We all have a friend or two who is in dire need of being weaned from their Martha Stewart entertaining habits or persistent Rachael Ray cookie book fixes. But handing them the latest crémeux-filled pastry book from Michel Roux is only going to send them into "I can't do it, I need Martha!" baking relapses. It's time for one last Baking Style and CakeSpy shot.
Neither book is going to be revolutionary for an experienced baker, but a revolutionary baking book is not what you need here. For some friends, you need sheer silliness to get your point across. Maybe even a slim little paperback book like CakeSpy: Sweet Treats for a Sugar-Filled Life by illustrator and blogger Jessie Oleson that can help the Martha-addicted realize the lunacy of making cute decorations for every edible that comes out of their oven.
Oleson's "candy salad" (p. 91) consisting solely of green candy wafers massaged into lettuce, colored marzipan "tomatoes" and cubes of pound cake croutons ought to do the trick. No one in their right mind would want to eat that salad. Let's get back to simple, straightforward baking, shall we?
That's partly why that candy salad recipe, in Oleson's hands, actually works. In her recipe intros and illustrations, she often mocks the very recipes she has just created. And most books that feature such cute recipes steer clear of including any recipes you'd actually want to make. Oleson does a dance with a little of both (those fantastic, and charming, illustrations in between make it work). Like that "rainbow cake," a towering creation in which each layer is dyed a different color, or the homemade conversation hearts for Valentine's Day. The sort of recipes a Rachael Ray diehard would still find appealing, and yes, even a few recipes that those Michel Roux fans might pull out for their birthday charm.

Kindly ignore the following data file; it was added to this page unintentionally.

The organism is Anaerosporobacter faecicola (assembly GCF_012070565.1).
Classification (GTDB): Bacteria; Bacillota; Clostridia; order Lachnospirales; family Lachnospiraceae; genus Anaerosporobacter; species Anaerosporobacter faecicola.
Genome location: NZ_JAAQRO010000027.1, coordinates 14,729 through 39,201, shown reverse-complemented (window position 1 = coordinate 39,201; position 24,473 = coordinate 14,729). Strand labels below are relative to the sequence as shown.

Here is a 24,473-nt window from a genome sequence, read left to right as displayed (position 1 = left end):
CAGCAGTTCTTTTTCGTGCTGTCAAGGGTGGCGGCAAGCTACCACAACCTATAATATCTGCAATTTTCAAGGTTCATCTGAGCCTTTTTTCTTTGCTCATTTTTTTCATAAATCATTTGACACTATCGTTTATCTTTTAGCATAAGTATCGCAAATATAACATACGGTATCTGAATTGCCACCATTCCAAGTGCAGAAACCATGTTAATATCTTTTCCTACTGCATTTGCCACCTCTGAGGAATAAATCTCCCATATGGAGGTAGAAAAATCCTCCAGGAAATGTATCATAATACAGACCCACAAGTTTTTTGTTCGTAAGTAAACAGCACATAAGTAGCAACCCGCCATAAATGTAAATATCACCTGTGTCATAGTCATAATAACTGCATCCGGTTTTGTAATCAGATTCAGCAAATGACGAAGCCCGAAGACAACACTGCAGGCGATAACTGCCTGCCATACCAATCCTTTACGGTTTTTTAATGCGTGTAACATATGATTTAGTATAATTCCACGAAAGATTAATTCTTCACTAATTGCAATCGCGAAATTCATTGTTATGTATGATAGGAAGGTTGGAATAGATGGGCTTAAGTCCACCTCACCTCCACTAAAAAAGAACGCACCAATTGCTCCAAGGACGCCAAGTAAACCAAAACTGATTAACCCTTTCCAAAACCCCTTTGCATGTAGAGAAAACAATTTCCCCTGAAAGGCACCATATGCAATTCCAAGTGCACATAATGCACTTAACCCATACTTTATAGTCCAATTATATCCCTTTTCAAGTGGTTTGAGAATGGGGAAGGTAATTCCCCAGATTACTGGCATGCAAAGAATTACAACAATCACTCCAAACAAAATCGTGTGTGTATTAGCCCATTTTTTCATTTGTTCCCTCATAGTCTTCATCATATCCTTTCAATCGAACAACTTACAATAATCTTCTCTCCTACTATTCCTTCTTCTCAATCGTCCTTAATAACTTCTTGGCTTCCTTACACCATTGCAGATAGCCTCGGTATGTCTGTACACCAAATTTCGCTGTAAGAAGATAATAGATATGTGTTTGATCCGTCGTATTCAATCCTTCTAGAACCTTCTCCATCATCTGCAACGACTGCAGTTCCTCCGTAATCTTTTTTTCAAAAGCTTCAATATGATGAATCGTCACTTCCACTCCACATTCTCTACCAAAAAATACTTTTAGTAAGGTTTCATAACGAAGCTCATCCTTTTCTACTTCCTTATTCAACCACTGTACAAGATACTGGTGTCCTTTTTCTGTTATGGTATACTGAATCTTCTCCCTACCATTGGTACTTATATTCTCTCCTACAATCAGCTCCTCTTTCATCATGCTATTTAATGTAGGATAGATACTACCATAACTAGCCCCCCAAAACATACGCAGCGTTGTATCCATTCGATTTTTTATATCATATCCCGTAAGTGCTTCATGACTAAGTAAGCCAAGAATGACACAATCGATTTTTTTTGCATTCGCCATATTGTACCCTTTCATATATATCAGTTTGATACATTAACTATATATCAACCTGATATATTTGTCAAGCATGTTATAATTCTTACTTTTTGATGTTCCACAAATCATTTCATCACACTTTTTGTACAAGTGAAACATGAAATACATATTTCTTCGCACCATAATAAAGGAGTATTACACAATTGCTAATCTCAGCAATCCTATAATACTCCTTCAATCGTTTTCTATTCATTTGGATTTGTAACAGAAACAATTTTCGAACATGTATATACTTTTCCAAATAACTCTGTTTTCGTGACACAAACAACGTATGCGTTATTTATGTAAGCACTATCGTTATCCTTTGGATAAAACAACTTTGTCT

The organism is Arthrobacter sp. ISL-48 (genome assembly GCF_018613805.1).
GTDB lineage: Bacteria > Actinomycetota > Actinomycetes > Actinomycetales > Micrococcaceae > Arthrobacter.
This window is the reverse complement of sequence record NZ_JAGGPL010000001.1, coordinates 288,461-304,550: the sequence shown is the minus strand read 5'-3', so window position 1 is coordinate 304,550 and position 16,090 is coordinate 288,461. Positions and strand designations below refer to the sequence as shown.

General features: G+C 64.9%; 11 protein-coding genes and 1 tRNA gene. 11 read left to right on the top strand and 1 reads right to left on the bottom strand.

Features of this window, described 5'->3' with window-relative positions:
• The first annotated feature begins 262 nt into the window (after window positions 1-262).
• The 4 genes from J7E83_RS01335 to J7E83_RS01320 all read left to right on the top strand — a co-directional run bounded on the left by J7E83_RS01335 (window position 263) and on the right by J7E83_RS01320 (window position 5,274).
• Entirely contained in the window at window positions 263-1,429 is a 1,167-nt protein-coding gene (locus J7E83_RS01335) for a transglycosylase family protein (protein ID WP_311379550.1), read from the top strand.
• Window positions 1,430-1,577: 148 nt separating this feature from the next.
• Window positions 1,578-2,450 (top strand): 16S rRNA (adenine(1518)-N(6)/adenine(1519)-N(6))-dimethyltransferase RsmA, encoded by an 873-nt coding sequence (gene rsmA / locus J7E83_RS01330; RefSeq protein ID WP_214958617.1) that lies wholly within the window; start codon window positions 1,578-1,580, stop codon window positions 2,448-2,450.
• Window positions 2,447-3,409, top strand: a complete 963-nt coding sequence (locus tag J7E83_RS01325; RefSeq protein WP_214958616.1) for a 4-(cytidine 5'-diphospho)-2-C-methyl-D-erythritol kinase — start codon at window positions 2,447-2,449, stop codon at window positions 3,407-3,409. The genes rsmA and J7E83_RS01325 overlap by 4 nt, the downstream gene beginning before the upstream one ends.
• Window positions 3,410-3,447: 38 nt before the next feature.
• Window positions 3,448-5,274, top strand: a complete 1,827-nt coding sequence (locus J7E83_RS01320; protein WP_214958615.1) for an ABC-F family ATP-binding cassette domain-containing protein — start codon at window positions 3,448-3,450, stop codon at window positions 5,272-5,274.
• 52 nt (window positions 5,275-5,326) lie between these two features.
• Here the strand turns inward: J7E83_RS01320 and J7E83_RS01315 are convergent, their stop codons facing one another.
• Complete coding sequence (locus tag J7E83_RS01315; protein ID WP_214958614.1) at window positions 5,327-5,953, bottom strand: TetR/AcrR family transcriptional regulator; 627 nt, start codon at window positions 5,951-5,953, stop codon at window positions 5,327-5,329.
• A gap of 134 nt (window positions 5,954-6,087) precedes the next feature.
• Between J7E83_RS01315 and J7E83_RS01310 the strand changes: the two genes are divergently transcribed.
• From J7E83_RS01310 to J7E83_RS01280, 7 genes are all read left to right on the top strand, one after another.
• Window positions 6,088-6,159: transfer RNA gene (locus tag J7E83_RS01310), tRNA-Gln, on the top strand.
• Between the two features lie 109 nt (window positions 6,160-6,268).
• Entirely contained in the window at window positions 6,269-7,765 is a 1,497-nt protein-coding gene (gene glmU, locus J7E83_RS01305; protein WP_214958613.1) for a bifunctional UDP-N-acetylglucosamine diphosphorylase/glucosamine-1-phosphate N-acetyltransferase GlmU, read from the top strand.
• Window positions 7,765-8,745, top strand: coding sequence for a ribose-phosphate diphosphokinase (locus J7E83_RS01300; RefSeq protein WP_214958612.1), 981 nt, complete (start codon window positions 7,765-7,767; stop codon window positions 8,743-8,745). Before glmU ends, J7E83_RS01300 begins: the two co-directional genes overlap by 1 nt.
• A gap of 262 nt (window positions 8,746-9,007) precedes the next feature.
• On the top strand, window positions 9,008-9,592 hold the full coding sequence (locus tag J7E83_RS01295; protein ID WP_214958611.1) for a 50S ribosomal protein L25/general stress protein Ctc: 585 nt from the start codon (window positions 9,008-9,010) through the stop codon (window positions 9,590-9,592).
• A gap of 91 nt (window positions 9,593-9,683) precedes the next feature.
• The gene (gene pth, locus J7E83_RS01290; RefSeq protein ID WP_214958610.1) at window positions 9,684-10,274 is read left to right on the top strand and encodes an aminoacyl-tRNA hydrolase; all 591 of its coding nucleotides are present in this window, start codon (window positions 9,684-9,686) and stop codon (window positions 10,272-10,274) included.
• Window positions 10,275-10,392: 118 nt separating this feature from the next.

If you're dealing with someone who fancies themselves more the "sophisticated" baking and entertaining type (the recipes in CakeSpy are more charming for their hilarity, not their flavor), go with Baking Style by Lisa Yockelson. It's the sort of book that uses words and phrases like "fanciful" and "establishing a tradition" in chapter headers and intros, so Martha diehards will feel right at home.
Fortunately, the "dazzling" word play, for the most part, stops there (most recipes have no headers and get straight down to shortbread business). And Yockelson comes to the table with some real baking resume creds. Look beyond the hot pink-everything (the cover, the pages, the photo backdrops!) and the recipes are solid and simple.
But also things your friends actually might make: Vanilla milk cake, chocolate macaroons, rose water rum babas, panettone. Only here, they're described in ingredient terms (that panettone is called "fruit bread [with] ginger preserve glaze"), so the recipes are hardly intimidating for novice panettone bakers.This is a book with real (hot pink) heft.
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And who knows. Maybe next year your friend(s) will get excited about a simple French crémeux.
[More from Jenn Garbee @eathistory + eathistory.com